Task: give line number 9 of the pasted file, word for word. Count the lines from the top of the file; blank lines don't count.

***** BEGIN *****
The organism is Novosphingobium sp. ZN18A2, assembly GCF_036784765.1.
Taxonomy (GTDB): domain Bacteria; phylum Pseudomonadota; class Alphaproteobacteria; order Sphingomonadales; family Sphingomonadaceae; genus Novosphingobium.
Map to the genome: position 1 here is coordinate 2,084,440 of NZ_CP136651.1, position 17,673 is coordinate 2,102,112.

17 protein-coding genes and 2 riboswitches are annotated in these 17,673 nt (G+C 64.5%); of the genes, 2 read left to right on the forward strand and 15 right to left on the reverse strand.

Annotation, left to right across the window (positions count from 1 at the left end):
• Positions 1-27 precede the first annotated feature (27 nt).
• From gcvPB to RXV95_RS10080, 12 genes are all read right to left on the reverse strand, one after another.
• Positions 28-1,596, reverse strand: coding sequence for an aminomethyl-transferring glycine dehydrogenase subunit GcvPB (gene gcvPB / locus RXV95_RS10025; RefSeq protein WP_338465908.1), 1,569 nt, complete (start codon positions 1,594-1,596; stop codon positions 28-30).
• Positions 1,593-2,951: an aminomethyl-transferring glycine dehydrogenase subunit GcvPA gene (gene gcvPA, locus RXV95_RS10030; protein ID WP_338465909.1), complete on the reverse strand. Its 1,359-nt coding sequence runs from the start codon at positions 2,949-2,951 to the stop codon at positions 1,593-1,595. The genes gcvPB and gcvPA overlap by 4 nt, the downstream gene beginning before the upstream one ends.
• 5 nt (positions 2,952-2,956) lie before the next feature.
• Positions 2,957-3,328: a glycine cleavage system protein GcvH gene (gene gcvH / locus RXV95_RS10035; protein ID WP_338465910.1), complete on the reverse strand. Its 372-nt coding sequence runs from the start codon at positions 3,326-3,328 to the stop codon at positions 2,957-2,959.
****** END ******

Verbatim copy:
• Positions 1,593-2,951: an aminomethyl-transferring glycine dehydrogenase subunit GcvPA gene (gene gcvPA, locus RXV95_RS10030; protein ID WP_338465909.1), complete on the reverse strand. Its 1,359-nt coding sequence runs from the start codon at positions 2,949-2,951 to the stop codon at positions 1,593-1,595. The genes gcvPB and gcvPA overlap by 4 nt, the downstream gene beginning before the upstream one ends.